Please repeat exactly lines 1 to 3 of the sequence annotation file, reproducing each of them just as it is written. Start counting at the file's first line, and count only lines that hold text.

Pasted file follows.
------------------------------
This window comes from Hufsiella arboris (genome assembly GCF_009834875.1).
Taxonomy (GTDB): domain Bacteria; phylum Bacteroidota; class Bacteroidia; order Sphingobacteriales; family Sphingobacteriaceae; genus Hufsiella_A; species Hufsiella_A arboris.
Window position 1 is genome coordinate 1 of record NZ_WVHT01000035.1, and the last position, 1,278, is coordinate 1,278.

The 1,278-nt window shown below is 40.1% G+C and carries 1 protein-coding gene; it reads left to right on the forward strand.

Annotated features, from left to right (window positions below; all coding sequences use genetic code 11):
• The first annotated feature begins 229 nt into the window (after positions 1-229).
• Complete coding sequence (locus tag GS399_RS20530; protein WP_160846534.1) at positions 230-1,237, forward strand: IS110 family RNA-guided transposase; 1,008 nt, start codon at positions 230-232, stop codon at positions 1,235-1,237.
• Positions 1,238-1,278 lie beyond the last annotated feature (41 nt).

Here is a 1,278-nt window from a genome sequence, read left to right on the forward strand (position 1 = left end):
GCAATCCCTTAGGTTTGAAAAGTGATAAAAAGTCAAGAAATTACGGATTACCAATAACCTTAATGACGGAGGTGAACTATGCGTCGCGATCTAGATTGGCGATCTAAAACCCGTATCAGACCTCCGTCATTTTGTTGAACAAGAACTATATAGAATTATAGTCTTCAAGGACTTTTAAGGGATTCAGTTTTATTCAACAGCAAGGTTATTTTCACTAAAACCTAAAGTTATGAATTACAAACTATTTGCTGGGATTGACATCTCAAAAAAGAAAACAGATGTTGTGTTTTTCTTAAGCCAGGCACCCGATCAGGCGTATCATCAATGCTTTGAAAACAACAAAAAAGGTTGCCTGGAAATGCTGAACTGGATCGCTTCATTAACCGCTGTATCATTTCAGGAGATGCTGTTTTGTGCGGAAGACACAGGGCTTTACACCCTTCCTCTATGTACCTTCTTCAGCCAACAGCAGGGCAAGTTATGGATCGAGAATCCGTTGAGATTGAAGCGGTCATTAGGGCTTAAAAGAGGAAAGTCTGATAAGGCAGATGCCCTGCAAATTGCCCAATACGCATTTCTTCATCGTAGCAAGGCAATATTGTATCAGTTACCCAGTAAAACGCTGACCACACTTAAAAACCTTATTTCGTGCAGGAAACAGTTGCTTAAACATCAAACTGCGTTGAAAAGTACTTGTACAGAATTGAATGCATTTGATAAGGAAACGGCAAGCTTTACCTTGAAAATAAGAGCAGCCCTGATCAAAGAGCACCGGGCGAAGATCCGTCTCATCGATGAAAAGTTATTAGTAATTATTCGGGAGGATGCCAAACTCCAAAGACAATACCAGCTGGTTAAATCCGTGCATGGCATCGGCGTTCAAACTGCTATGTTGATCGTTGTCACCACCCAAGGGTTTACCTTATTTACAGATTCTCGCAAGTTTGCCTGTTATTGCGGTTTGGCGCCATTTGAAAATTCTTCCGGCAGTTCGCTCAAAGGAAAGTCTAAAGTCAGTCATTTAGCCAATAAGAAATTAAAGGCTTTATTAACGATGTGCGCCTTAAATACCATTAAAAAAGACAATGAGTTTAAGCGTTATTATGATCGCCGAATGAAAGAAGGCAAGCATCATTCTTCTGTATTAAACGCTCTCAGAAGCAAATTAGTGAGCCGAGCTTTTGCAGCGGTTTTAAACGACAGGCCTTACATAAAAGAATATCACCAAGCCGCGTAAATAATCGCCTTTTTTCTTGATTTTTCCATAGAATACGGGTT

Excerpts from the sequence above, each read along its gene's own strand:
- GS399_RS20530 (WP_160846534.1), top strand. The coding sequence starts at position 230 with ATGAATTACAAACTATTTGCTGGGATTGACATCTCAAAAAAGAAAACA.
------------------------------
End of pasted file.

This window comes from Hufsiella arboris (genome assembly GCF_009834875.1).
Taxonomy (GTDB): domain Bacteria; phylum Bacteroidota; class Bacteroidia; order Sphingobacteriales; family Sphingobacteriaceae; genus Hufsiella_A; species Hufsiella_A arboris.
Window position 1 is genome coordinate 1 of record NZ_WVHT01000035.1, and the last position, 1,278, is coordinate 1,278.